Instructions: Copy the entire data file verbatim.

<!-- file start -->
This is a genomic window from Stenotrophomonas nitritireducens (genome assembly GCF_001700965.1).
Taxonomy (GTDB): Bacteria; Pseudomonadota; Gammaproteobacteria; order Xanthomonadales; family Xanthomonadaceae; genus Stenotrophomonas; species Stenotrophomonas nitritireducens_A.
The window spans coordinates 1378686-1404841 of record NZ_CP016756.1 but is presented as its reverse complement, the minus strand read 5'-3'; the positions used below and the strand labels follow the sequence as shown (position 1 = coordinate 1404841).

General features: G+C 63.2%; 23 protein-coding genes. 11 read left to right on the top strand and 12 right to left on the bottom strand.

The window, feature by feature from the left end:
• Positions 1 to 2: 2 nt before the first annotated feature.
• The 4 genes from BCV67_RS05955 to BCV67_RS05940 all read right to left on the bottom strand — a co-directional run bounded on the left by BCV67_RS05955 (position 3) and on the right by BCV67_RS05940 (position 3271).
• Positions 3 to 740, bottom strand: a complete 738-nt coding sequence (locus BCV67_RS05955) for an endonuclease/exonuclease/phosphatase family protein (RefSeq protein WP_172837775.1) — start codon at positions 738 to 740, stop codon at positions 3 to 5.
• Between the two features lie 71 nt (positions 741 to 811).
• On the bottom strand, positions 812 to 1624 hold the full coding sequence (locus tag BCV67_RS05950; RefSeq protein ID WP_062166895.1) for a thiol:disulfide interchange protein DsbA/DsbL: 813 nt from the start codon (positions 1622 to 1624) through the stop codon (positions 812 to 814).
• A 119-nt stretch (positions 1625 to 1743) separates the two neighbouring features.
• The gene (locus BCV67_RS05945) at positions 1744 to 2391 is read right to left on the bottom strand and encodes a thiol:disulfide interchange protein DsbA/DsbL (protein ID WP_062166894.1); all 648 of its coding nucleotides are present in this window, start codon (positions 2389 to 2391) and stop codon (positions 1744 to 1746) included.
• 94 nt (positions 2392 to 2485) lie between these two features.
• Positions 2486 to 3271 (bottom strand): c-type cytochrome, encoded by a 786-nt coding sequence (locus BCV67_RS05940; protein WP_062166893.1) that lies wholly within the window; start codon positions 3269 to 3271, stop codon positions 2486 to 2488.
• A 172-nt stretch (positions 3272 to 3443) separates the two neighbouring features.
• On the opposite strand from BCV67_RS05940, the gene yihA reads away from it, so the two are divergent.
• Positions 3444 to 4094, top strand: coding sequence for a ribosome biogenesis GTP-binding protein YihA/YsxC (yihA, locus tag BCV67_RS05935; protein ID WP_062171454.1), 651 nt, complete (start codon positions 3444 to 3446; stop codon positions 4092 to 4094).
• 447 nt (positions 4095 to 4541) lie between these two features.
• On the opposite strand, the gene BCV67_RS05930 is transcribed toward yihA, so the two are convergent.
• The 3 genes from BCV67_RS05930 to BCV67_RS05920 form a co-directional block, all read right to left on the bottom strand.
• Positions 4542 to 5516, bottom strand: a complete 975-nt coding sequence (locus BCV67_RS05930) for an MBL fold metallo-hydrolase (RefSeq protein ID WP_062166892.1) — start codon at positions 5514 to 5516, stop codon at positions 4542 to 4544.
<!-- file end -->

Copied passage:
This is a genomic window from Stenotrophomonas nitritireducens (genome assembly GCF_001700965.1).
Taxonomy (GTDB): Bacteria; Pseudomonadota; Gammaproteobacteria; order Xanthomonadales; family Xanthomonadaceae; genus Stenotrophomonas; species Stenotrophomonas nitritireducens_A.
The window spans coordinates 1378686-1404841 of record NZ_CP016756.1 but is presented as its reverse complement, the minus strand read 5'-3'; the positions used below and the strand labels follow the sequence as shown (position 1 = coordinate 1404841).

General features: G+C 63.2%; 23 protein-coding genes. 11 read left to right on the top strand and 12 right to left on the bottom strand.

The window, feature by feature from the left end:
• Positions 1 to 2: 2 nt before the first annotated feature.
• The 4 genes from BCV67_RS05955 to BCV67_RS05940 all read right to left on the bottom strand — a co-directional run bounded on the left by BCV67_RS05955 (position 3) and on the right by BCV67_RS05940 (position 3271).
• Positions 3 to 740, bottom strand: a complete 738-nt coding sequence (locus BCV67_RS05955) for an endonuclease/exonuclease/phosphatase family protein (RefSeq protein WP_172837775.1) — start codon at positions 738 to 740, stop codon at positions 3 to 5.
• Between the two features lie 71 nt (positions 741 to 811).
• On the bottom strand, positions 812 to 1624 hold the full coding sequence (locus tag BCV67_RS05950; RefSeq protein ID WP_062166895.1) for a thiol:disulfide interchange protein DsbA/DsbL: 813 nt from the start codon (positions 1622 to 1624) through the stop codon (positions 812 to 814).
• A 119-nt stretch (positions 1625 to 1743) separates the two neighbouring features.
• The gene (locus BCV67_RS05945) at positions 1744 to 2391 is read right to left on the bottom strand and encodes a thiol:disulfide interchange protein DsbA/DsbL (protein ID WP_062166894.1); all 648 of its coding nucleotides are present in this window, start codon (positions 2389 to 2391) and stop codon (positions 1744 to 1746) included.
• 94 nt (positions 2392 to 2485) lie between these two features.
• Positions 2486 to 3271 (bottom strand): c-type cytochrome, encoded by a 786-nt coding sequence (locus BCV67_RS05940; protein WP_062166893.1) that lies wholly within the window; start codon positions 3269 to 3271, stop codon positions 2486 to 2488.
• A 172-nt stretch (positions 3272 to 3443) separates the two neighbouring features.
• On the opposite strand from BCV67_RS05940, the gene yihA reads away from it, so the two are divergent.
• Positions 3444 to 4094, top strand: coding sequence for a ribosome biogenesis GTP-binding protein YihA/YsxC (yihA, locus tag BCV67_RS05935; protein ID WP_062171454.1), 651 nt, complete (start codon positions 3444 to 3446; stop codon positions 4092 to 4094).
• 447 nt (positions 4095 to 4541) lie between these two features.
• On the opposite strand, the gene BCV67_RS05930 is transcribed toward yihA, so the two are convergent.
• The 3 genes from BCV67_RS05930 to BCV67_RS05920 form a co-directional block, all read right to left on the bottom strand.
• Positions 4542 to 5516, bottom strand: a complete 975-nt coding sequence (locus BCV67_RS05930) for an MBL fold metallo-hydrolase (RefSeq protein ID WP_062166892.1) — start codon at positions 5514 to 5516, stop codon at positions 4542 to 4544.